To me it didn’t matter, to me this was holiness. I was separating myself from the world and listening to music that glorified God. With every wiff of burning plastic, I could sense that God was smiling in approval.
In lieu of Polygon Window and Beck, I started listening to DC Talk, OC Supertones and Audio Adrenaline. At the time I loved these bands, I loved them because my friends loved them. I memorized the lyrics, I learned to play covers on the acoustic – Christian music was my ticket into Christian community.
My dad almost cried when he heard what I was playing out of my old Sony stereo system that had been past down from my two older brothers. Instead of blaring Pink Floyd or Hendrix these old 12 inch speakers were now amplifying ‘I Don’t Want It’ – a song by DC Talk that was all about the sin of premarital sex.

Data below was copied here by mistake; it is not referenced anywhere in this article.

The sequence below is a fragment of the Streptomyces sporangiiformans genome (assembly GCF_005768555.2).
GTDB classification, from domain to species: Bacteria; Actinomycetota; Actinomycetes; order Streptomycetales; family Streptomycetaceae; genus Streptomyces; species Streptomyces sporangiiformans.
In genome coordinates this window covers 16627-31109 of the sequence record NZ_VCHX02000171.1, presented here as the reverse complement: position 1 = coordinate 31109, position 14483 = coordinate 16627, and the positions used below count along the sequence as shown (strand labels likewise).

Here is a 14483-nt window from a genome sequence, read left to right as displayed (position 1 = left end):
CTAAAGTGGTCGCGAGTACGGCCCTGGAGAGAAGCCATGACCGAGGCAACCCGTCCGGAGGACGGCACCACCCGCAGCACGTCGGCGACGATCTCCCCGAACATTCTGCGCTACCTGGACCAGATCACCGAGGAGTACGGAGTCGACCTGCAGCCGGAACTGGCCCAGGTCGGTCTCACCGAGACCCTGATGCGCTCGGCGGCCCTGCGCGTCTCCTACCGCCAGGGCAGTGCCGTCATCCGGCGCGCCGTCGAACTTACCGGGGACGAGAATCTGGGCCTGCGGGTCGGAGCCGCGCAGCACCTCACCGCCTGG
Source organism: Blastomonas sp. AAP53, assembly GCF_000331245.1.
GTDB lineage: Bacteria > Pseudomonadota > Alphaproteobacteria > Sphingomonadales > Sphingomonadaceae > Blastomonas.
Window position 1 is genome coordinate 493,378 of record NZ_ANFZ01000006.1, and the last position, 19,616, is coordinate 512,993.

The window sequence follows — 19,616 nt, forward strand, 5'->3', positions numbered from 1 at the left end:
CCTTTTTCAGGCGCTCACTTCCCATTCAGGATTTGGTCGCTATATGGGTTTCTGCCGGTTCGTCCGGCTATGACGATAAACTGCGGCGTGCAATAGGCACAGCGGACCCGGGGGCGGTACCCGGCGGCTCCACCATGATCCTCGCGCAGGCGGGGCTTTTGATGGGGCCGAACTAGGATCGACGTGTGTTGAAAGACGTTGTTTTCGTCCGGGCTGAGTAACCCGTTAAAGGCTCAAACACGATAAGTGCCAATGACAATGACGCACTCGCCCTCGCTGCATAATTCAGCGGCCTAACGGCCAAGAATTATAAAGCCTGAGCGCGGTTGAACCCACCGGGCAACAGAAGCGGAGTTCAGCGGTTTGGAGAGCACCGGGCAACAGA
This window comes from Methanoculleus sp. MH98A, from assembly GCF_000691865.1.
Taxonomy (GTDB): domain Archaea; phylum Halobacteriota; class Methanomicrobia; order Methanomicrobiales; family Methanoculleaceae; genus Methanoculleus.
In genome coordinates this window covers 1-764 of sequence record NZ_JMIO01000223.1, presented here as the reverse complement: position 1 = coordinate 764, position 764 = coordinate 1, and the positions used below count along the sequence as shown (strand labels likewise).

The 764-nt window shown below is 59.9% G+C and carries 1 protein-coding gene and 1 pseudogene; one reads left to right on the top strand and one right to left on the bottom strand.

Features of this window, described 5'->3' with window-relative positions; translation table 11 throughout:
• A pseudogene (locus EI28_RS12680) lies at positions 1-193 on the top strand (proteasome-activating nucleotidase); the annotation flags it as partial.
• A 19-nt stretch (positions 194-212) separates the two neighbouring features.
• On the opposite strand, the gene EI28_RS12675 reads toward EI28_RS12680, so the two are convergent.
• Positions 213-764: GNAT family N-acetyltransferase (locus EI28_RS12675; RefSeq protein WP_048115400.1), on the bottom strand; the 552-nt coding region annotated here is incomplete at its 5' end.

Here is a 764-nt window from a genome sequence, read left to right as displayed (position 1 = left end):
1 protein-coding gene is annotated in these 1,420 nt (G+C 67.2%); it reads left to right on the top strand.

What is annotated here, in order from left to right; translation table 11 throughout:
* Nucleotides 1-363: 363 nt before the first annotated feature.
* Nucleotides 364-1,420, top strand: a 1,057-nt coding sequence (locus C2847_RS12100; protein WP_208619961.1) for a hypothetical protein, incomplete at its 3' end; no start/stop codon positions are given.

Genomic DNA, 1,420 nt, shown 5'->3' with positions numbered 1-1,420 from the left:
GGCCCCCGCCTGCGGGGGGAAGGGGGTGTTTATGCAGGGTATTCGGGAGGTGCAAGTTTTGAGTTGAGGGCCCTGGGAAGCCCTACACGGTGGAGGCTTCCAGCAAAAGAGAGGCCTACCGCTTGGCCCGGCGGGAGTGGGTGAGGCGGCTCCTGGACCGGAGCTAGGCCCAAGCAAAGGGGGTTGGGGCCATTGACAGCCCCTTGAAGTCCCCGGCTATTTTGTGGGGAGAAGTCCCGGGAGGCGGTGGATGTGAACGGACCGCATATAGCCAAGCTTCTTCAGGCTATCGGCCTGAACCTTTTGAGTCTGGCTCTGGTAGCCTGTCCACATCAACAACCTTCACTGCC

I was raised in a very musical family. My parents always had really great music playing growing up. From John Coltrane to the Stray Cats, from Mozart to Huey Lewis, we always had music on and you could imagine the shock of my family when I started listening to worship albums.
It’s a phase they said.
And after about eleven years of denial of said phase, I am ready to admit that I think Christian Music Sucks.
It is my belief that Christian music is just another way for Christians to escape culture and indulge in the spiritual masturbation that is Christian pop culture.
As Christians, we should be the most creative people on the planet. My pastor Erwin McManus whom greatly look up to — when talking about church relevancy says this, “I am sick and tired of being relevant, relevant means that someone else got their first and I am trying to connect, we need to stop being relevant and start leading the way.”